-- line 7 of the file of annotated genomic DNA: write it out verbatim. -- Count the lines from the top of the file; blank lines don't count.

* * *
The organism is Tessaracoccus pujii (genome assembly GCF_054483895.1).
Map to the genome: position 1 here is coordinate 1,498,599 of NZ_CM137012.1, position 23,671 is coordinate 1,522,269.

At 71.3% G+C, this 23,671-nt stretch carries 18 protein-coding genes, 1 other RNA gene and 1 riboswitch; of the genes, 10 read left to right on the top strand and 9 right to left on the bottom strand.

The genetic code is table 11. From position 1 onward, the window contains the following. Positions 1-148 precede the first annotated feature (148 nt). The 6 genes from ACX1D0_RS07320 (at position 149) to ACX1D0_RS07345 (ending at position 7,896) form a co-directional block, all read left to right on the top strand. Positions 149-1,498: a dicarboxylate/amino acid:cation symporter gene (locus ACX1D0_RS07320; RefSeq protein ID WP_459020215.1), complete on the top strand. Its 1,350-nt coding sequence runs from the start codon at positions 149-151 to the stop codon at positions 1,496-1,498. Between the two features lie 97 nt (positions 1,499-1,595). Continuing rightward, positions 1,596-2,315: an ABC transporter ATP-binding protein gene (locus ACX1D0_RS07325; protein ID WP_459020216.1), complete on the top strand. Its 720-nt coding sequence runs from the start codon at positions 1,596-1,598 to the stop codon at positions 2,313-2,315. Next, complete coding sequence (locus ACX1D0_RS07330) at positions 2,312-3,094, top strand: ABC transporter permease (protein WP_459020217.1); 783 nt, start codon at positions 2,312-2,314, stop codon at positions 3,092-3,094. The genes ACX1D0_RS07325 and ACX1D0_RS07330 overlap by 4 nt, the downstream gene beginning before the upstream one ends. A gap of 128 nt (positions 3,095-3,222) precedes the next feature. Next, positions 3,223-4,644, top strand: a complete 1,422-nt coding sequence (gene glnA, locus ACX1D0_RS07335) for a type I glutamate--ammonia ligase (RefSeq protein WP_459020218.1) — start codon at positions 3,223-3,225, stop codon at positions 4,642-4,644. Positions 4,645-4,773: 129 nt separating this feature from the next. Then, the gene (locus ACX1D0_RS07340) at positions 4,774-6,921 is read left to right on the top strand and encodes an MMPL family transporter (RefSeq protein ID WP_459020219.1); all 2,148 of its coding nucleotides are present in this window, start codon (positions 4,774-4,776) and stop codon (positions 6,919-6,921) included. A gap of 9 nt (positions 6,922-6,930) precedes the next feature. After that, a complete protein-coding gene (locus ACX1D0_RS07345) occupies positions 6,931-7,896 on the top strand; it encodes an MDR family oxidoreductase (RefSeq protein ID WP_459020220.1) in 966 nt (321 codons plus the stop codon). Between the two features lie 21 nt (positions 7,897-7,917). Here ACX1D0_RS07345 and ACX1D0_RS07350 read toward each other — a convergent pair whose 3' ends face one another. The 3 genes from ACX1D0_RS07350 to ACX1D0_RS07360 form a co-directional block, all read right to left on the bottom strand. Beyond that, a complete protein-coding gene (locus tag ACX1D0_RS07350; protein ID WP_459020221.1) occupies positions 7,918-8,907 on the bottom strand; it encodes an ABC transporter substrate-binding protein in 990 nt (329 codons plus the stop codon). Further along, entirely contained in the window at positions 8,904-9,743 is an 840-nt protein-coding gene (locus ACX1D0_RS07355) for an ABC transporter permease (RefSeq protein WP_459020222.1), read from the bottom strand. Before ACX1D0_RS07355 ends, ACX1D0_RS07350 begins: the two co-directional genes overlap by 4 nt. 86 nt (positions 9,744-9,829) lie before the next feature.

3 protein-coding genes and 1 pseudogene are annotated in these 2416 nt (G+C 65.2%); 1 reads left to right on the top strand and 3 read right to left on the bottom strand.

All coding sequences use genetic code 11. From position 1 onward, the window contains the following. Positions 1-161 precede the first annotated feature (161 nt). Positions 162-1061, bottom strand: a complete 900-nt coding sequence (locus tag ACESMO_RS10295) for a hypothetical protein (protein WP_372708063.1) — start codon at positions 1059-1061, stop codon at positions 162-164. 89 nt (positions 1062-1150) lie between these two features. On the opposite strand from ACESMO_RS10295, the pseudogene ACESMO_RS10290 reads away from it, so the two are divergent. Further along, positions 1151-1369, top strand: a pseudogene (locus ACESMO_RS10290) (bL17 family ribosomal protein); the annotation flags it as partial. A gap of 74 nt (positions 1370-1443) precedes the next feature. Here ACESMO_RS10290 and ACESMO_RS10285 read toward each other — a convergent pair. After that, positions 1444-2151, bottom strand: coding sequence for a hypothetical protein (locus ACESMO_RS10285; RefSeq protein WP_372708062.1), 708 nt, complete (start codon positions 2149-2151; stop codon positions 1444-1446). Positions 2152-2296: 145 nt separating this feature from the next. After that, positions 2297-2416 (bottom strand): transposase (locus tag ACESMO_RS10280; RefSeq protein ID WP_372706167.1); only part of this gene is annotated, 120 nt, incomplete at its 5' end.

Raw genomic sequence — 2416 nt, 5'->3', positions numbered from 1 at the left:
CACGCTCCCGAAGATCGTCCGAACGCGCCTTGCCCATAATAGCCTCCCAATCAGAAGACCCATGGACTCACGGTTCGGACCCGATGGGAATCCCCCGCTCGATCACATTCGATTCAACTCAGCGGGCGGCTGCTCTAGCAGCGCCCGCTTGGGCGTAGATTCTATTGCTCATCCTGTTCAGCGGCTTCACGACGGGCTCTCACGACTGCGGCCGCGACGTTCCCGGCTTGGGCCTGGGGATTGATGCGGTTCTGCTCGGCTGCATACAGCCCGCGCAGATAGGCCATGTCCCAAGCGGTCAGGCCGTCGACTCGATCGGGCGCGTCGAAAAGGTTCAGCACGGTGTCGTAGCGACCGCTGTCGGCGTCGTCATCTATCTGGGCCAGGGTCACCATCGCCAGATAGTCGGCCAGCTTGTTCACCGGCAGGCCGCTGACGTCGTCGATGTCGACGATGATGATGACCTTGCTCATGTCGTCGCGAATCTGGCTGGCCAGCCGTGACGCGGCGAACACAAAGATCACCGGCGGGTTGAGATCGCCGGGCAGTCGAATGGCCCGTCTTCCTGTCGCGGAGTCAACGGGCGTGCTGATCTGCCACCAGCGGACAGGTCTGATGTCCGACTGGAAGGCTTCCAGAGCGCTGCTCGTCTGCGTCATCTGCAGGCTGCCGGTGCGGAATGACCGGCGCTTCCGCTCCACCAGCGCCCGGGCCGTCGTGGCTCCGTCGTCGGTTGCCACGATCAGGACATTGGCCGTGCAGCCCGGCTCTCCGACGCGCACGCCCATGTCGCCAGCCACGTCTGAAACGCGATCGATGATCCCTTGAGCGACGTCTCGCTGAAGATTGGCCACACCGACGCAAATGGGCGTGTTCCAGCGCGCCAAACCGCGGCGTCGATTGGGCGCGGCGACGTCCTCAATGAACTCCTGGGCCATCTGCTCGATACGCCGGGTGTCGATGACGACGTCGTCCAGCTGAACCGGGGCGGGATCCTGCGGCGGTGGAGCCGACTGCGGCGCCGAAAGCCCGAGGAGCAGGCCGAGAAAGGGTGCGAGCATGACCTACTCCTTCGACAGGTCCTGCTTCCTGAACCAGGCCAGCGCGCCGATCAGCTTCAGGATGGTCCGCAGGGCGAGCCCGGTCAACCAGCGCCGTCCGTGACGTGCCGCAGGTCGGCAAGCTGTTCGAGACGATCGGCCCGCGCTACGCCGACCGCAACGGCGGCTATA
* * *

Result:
Raw genomic sequence — 2416 nt, 5'->3', positions numbered from 1 at the left: